The opinion of the court was delivered by: Sand, J.
Petitioner Herson Omar Barrera-Vasquez, appearing pro se, filed the instant petition pursuant to 28 U.S.C. § 2255 to vacate, set aside, or correct his sentence. Petitioner was found guilty after a jury trial in this Court of one count of illegal re-entry, in violation of 8 U.S.C. §§ 1326(a) and (b)(2). He now raises two grounds for relief. First, he claims that his deportation proceedings violated his rights of due process. Second, he claims ineffective assistance of immigration and trial counsel.
For the reasons set forth below, the petition is denied in its entirety.
The following facts are not in dispute. Petitioner is a citizen of El Salvador, and has never been a citizen of the United States of America. In May 1995 he was convicted of criminal sale of a controlled substance in the fifth degree in the Criminal Court of Nassau County, New York, and sentenced to between two and four years imprisonment. This conviction triggered removal proceedings by the United States Immigration and Naturalization Service,*fn1 which issued an Order to Show Cause and Notice of Hearing to Petitioner on February 20, 1997. The Order to Show Cause advised Petitioner:
If you fail to appear at any hearing after having been given written notice of the date, time and location of your hearing, you will be ordered deported in your absence . . . If you are ordered deported in your absence, you cannot seek to have that order rescinded except that (a) you may file a motion to reopen the hearing . . . if you are able to show that your failure to appear was because of exceptional circumstances, or (b) . . . if you can show that you did not receive written notice of your hearing . . . If you choose to seek judicial review of a deportation order entered in your absence, you may file a petition for review within 60 days (30 days if you are convicted of an aggravated felony) . . . .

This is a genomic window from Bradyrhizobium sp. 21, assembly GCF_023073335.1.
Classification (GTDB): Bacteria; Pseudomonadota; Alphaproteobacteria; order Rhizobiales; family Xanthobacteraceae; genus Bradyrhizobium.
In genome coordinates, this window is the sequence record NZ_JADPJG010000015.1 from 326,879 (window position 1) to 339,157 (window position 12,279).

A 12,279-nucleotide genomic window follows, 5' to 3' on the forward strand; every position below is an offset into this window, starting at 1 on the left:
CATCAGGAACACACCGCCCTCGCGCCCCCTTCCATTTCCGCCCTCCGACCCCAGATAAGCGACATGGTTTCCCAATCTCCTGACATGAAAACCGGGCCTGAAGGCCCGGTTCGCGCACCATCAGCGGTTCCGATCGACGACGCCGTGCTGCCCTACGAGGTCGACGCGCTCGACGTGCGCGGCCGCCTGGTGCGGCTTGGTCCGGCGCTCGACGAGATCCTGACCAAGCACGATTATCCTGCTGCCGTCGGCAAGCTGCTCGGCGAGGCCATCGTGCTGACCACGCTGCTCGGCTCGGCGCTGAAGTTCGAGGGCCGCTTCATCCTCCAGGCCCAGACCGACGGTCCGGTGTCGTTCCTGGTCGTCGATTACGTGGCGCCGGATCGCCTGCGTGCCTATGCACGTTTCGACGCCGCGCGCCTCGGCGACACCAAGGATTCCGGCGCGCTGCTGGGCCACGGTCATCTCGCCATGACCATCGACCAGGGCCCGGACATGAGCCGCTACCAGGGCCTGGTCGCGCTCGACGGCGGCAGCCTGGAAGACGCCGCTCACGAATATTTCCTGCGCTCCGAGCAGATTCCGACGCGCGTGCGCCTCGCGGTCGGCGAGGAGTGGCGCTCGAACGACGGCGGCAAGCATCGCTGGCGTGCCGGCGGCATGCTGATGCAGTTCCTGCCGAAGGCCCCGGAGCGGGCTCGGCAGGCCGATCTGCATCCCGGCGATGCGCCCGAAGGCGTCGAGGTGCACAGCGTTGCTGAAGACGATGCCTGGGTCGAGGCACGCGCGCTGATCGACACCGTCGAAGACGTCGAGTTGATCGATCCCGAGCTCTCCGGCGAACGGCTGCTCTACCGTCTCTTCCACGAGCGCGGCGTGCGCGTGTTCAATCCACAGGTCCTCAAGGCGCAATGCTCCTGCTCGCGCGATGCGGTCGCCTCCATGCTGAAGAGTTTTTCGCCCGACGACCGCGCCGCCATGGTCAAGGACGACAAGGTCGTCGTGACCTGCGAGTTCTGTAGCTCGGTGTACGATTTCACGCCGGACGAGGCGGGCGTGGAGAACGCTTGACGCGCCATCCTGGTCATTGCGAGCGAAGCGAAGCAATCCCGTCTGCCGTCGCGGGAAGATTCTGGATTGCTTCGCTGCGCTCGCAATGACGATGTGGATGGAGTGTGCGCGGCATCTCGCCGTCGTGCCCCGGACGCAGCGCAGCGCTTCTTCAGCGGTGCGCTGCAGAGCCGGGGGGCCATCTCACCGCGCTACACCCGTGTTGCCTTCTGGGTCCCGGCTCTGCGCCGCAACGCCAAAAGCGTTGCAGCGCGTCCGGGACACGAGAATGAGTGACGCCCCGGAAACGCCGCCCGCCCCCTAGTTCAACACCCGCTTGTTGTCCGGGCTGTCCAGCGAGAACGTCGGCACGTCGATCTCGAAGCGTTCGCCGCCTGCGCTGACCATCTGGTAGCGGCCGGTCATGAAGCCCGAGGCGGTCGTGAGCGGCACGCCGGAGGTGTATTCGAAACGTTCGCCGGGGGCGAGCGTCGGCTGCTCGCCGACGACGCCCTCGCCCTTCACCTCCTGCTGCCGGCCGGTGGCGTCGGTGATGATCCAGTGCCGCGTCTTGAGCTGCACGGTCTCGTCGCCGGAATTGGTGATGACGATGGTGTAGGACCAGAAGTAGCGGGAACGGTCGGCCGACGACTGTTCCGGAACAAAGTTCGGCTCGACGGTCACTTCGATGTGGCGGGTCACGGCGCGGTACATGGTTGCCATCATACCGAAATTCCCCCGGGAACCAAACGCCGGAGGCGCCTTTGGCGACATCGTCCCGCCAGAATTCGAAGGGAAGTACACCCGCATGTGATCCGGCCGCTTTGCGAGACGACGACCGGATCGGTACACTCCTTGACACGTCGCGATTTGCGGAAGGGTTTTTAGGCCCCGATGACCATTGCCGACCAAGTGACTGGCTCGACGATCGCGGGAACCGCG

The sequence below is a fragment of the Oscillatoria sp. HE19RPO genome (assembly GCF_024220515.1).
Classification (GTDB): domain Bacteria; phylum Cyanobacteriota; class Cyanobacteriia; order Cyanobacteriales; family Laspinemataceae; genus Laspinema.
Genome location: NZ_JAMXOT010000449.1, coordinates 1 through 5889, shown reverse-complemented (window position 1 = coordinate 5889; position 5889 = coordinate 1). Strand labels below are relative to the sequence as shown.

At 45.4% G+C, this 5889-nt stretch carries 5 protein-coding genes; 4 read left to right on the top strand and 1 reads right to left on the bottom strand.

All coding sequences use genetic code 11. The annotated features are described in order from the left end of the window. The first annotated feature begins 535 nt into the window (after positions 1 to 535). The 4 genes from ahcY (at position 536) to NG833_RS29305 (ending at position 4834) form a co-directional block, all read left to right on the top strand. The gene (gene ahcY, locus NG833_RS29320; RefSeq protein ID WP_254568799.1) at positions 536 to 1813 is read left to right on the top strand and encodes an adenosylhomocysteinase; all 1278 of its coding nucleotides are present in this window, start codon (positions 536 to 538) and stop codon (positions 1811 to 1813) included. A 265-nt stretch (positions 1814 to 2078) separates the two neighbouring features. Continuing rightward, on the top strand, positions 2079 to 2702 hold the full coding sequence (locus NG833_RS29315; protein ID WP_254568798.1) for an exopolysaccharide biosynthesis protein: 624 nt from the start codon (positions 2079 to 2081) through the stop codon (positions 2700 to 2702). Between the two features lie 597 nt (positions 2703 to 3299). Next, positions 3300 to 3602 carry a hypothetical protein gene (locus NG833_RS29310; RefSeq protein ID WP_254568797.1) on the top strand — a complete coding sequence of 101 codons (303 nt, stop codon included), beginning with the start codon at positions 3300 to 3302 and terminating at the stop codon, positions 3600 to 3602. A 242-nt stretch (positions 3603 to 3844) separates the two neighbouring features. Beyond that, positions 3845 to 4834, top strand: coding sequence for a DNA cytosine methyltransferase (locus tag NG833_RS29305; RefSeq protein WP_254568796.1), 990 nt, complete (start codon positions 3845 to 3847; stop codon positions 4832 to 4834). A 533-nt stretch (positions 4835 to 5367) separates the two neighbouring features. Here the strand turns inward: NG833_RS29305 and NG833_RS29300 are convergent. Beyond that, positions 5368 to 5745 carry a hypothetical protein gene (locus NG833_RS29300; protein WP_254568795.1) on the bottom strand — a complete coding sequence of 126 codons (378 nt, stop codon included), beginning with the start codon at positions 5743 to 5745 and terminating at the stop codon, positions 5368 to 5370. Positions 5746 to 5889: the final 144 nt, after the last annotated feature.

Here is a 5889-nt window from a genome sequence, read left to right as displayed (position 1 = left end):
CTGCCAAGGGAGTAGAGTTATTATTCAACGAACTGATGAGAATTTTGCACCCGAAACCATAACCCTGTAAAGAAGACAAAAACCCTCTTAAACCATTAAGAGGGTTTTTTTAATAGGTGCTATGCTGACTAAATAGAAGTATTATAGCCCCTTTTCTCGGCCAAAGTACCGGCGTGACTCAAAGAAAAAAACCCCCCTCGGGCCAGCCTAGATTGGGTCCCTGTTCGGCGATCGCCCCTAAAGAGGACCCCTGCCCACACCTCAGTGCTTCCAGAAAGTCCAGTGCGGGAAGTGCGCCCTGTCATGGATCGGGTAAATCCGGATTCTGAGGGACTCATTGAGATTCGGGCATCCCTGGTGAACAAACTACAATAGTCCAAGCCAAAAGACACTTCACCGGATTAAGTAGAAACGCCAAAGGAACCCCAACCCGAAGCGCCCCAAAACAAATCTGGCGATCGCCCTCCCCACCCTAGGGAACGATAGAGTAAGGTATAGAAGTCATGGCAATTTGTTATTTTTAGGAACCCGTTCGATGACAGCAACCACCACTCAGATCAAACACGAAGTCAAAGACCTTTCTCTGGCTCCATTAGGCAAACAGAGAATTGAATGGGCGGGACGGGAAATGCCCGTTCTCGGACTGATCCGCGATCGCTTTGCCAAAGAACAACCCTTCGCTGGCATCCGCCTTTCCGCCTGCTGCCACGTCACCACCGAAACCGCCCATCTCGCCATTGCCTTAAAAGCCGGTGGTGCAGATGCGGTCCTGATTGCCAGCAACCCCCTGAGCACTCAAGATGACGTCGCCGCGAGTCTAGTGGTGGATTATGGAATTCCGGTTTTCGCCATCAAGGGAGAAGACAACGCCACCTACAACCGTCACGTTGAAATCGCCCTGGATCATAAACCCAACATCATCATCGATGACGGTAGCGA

Order to Show Cause & Notice of Hr'g, Feb. 20, 1997, Gov't Opp. Mem. Ex. B, at 4. On or about July 20, 2001, Petitioner was served with a Notice to Appear at a removal hearing, Gov't Opp. Mem. Ex. C, and on February 7, 2002, he was granted bail to attend the hearing, scheduled for August 2003. On November 27, 2002, Petitioner was arrested on a charge of petit larceny in Nassau County, and pled guilty on June 27, 2003, but failed to report to prison. A bench warrant was issued by the Nassau County Criminal Court on July 2, 2003.
Petitioner's removal hearing was held on August 12, 2003. Petitioner did not appear; his immigration counsel advised the Immigration Judge that Petitioner had been recently arrested, convicted, and sentenced on a petit larceny charge, failed to report to prison, and could not be located. The Immigration Judge held that Petitioner had been provided with appropriate notice of the hearing, and ordered his removal in absentia. A warrant for his removal was issued on August 12, 2003. Petitioner did not seek administrative review of the removal order and remained a fugitive until June 29, 2007, when he was arrested on drug and forgery charges in Nassau County. He was released by New York State to United States Immigration and Customs Enforcement ("ICE") custody in January 2008 and was deported to El Salvador in March 2008.